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Lesson Series

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Cameron Allen - From Blues to Jazz Part 2: Basic Jazz Blues Harmony

Lesson Notes

** As featured in issue 35 **

The Blues is one of the best stepping stones for getting one's feet wet into the world of Jazz guitar. In fact, many common Jazz standards are based on the 12-bar Blues form. There are, however, some key differences between an ordinary standard 12-bar Blues chord progression and a so-called "Jazz Blues". The basic Jazz Blues form (in the key of C) goes as follows:

|  C7  |    -    |  F7  |    -    |  C7  |    -    |  C7  |

|  F7  |    -    |  F7  |    -    |  C7  |    -    |  A7  |

|  Dm7  |  -  |  G7  |  -  |C7-A7|  -  |Dm7-G7|

As you may have noticed, the chord progression is identical to a standard Blues for the first 7 measures. In the eighth measure, things change when we find an A7 chord, which is functioning as a VI7 chord in the key of C. In the ninth and tenth bars, we have Dm7 and G7, which correspond to the ii chord and V7 chord, respectively. This VI7-ii-V7 motion is a very common method of getting back to the I chord in the Jazz idiom (in fact, the A section to "Rhythm Changes", another important part of the Jazz repertoire and the harmonic foundation for many standards, is based almost entirely on the I-VI7-ii-V7 progression). In the 11th bar, we are back to our I chord, C7, for 2 beats before coming back to another VI7-ii-V7 cadence, with each chord lasting 2 beats.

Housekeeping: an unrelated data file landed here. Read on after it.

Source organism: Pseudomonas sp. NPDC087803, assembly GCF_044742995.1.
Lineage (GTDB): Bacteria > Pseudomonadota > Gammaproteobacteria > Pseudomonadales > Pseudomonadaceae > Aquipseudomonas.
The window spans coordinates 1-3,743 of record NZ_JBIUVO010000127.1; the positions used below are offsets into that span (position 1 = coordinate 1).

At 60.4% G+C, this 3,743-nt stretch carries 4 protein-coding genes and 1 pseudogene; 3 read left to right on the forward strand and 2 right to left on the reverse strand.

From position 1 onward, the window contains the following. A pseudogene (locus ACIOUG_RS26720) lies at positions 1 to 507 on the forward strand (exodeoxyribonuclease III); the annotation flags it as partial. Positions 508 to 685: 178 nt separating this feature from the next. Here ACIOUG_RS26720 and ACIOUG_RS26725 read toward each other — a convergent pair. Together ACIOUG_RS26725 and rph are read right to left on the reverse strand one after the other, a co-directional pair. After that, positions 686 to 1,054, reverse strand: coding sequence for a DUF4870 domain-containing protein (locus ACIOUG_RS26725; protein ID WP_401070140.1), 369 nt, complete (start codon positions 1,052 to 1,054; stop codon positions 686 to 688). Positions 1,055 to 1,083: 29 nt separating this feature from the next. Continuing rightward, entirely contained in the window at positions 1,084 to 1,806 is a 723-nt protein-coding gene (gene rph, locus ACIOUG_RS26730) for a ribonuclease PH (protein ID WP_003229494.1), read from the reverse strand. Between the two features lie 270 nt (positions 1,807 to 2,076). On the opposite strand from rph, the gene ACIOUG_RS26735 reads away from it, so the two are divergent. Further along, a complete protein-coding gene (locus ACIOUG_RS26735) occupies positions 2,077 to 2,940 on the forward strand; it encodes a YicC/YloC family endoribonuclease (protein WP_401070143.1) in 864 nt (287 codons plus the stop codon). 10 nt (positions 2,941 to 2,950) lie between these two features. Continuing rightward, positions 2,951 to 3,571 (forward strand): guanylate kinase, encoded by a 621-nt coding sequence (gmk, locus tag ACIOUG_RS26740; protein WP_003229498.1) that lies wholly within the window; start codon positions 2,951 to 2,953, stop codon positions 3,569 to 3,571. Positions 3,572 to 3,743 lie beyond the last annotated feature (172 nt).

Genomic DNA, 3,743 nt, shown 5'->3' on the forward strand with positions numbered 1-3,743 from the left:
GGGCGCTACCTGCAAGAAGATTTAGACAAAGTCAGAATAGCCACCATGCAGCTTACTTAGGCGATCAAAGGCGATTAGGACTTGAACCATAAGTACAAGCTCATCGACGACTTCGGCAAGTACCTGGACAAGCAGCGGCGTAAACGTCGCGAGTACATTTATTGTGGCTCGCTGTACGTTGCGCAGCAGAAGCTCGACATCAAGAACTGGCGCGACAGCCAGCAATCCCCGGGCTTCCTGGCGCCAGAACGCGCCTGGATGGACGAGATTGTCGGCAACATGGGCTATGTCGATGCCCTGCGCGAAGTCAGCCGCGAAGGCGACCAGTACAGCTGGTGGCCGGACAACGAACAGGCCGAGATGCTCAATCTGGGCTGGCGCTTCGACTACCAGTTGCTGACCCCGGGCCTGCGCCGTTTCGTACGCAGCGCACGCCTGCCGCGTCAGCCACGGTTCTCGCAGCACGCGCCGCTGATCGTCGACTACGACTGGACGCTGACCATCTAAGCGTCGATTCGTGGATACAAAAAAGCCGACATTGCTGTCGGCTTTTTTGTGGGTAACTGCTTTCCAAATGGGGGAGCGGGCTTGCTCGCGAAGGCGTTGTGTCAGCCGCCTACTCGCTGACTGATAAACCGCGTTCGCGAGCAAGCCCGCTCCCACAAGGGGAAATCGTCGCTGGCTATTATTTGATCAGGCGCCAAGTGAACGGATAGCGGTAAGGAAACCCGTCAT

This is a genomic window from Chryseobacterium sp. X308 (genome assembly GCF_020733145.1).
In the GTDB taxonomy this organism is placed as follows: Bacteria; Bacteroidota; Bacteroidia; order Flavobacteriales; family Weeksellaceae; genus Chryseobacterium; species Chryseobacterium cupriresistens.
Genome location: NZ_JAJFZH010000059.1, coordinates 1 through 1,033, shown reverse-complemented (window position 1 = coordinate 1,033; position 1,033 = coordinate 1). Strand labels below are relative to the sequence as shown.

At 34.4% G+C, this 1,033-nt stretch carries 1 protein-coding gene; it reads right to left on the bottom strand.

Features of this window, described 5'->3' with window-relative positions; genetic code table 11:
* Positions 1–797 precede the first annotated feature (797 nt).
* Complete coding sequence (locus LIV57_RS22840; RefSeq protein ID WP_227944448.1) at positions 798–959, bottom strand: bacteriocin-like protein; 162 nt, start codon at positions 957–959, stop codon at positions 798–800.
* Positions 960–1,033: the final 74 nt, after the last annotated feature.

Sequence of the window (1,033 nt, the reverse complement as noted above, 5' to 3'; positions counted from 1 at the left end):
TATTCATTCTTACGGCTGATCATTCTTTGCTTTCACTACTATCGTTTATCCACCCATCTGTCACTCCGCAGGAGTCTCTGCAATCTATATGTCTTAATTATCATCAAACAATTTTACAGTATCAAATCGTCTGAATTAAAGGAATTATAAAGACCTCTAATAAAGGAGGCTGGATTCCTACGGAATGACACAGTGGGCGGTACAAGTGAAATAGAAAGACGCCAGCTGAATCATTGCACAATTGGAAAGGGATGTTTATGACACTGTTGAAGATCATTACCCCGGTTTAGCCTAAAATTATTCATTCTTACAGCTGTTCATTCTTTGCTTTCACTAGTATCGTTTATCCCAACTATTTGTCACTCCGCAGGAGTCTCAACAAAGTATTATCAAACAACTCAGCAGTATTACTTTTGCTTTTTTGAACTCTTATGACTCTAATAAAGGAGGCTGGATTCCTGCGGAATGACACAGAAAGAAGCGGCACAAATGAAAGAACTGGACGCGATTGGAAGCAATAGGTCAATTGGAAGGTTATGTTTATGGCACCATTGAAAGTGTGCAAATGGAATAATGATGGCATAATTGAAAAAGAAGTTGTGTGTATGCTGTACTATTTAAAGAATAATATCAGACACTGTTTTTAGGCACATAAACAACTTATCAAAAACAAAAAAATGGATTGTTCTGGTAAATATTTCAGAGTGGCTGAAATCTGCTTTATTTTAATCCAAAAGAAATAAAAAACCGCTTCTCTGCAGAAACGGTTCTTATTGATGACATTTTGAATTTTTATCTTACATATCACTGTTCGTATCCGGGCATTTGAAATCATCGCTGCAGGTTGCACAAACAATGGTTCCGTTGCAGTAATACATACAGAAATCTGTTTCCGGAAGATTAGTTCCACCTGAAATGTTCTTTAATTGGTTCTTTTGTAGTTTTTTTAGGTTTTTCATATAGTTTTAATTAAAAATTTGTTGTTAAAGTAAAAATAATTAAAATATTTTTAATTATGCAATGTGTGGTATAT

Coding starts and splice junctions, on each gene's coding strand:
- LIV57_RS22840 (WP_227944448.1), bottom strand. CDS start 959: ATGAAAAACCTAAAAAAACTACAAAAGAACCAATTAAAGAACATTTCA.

When it comes to soloing over the Jazz Blues, the addition of the VI-ii-V-I cadences calls for a different type of approach than one might normally take on a standard Blues. On a standard Blues, it's quite common to use a minor pentatonic and/or Blues scale over the entire form. This works fine with a standard Blues; none of the notes in the scale will clash with the chord tones, and this approach has the added benefit of allowing the player to focus on phrasing musically without worrying about changing scales. However, this will not work for a Jazz Blues. Rather than a blanket approach, whereby we use one or two scales over the entire thing, what we need here is a chord-by-chord approach (particularly from the 8th measure onward). This means that we will need to change the way we think with each passing chord.

A great way to start would be to target chord tones. This means that on an A7 chord, we will target the tones A, C#, E, and G, which make up the A7 chord. In the same way, on a Dm7 chord we will target the tones D, F, A, and C, which make up the Dm7 chord. And so on for all the rest of the chords. Arpeggios work wonderfully for this, as they are simply all the chord tones played individually. It is a good idea to pick a position and begin playing through the arpeggios for all the chords in the form. Make sure to stay in the same position and play the arpeggios up and down all six strings. Once you have done this in one position, shift on the low E string to the next note of your starting arpeggio and repeat. So if you began by playing C7 starting on G at the third fret on the low E string, then played all the other arpeggios in this same position, you would now play the C7 arpeggio starting on Bb at the 6th fret and play through all the other arpeggios in this position as well, and so on for each inversion. Once you have done this in every position, you will have played all the chord tones for all the chords in the entire form all over the fretboard.